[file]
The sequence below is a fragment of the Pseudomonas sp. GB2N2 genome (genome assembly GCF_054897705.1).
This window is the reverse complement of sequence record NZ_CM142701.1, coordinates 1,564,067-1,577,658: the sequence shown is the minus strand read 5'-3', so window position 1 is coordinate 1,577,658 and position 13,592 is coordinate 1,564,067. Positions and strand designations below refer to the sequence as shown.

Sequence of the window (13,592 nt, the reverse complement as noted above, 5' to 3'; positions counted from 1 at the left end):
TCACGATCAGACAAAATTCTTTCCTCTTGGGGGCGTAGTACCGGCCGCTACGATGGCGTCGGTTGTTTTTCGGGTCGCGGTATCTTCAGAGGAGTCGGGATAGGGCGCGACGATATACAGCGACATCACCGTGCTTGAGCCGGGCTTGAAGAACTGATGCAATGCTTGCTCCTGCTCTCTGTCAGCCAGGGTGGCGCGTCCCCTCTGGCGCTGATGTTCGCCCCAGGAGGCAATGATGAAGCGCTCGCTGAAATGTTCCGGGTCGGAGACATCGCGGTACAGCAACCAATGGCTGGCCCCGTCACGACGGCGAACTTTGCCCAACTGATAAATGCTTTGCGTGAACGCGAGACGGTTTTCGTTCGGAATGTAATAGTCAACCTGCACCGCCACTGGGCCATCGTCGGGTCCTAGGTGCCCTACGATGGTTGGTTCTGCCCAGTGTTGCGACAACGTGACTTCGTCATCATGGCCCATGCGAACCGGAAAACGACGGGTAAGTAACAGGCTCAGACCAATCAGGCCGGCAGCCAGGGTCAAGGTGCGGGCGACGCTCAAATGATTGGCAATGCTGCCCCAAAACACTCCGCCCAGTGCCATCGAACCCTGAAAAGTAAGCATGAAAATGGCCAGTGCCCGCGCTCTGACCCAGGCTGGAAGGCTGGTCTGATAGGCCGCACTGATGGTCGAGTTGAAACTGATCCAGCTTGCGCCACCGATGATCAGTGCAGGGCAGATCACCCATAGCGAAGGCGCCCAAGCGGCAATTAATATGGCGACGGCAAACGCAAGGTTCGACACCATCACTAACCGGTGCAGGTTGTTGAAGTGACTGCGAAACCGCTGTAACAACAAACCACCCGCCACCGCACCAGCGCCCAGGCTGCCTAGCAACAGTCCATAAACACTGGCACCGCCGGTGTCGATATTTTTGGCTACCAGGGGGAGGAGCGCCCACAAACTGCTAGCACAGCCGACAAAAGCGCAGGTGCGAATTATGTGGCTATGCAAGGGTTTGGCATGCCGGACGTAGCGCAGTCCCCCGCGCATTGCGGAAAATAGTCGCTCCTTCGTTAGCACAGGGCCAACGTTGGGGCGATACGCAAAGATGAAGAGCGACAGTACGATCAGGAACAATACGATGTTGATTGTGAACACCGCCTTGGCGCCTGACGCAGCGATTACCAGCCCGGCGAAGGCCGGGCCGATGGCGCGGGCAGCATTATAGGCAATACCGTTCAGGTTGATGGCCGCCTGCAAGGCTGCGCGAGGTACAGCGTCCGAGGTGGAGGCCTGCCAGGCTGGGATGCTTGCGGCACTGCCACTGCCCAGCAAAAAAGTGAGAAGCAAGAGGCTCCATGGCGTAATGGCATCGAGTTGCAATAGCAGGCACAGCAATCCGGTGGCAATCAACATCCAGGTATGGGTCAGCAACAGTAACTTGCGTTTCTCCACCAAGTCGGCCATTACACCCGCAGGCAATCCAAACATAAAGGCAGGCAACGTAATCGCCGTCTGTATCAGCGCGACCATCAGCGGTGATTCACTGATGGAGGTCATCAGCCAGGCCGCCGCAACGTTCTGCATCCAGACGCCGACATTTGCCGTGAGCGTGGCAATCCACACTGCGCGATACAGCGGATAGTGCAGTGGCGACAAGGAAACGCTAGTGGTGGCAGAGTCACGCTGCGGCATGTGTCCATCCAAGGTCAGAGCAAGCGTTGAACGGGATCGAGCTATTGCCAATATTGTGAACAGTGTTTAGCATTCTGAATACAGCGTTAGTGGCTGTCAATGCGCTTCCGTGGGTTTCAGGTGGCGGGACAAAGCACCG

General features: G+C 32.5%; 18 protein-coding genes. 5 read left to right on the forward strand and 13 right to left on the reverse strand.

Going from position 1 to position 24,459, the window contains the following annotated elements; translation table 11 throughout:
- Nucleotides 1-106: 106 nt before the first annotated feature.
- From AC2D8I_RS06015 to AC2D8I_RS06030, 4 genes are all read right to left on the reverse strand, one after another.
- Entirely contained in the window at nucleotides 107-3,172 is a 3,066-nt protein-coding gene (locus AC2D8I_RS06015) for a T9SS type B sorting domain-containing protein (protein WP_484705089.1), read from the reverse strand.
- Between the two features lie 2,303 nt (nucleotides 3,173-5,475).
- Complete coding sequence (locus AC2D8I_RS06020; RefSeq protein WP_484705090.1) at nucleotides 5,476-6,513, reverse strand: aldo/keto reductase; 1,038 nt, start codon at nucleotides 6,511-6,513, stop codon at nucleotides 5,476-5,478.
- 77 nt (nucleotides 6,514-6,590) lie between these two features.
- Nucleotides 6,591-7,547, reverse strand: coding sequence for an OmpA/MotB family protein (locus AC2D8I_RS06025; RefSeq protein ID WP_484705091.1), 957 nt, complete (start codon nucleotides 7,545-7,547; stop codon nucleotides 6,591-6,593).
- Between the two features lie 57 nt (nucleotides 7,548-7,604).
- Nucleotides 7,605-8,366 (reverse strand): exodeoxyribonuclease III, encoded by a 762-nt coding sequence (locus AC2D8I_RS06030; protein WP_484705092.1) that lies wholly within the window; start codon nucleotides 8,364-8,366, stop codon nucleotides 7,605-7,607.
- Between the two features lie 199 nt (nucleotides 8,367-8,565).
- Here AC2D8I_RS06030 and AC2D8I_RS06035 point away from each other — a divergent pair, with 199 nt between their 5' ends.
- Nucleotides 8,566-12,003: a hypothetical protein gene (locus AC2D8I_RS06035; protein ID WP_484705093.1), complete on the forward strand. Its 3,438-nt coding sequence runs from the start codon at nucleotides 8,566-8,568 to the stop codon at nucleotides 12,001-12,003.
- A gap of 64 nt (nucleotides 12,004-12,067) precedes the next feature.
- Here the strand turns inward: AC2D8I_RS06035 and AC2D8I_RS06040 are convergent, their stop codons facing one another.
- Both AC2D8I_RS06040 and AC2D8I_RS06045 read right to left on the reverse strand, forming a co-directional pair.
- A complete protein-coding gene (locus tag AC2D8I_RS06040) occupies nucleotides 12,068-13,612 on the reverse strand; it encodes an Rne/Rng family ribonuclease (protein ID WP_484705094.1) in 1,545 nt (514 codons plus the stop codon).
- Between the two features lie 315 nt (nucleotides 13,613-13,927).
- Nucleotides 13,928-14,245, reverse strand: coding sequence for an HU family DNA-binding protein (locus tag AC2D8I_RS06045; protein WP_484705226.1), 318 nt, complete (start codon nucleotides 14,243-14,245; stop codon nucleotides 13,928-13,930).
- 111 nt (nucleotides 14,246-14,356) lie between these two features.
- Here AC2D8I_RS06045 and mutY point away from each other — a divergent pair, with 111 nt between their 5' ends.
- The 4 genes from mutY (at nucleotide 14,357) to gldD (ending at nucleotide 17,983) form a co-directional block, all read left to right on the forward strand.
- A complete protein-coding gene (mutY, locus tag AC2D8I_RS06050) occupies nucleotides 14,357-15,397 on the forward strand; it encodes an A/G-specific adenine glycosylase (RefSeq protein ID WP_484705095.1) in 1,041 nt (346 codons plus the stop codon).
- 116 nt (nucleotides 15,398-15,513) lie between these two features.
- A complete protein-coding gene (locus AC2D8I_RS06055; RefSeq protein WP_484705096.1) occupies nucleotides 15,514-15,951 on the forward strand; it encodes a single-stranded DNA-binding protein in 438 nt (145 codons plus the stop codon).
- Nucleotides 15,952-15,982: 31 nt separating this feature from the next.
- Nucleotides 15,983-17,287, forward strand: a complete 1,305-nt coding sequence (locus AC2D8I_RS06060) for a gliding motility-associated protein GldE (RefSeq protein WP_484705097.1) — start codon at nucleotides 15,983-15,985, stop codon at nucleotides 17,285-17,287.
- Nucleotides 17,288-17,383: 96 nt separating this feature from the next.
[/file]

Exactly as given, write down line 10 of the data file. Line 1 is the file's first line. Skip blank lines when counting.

- Between the two features lie 2,303 nt (nucleotides 3,173-5,475).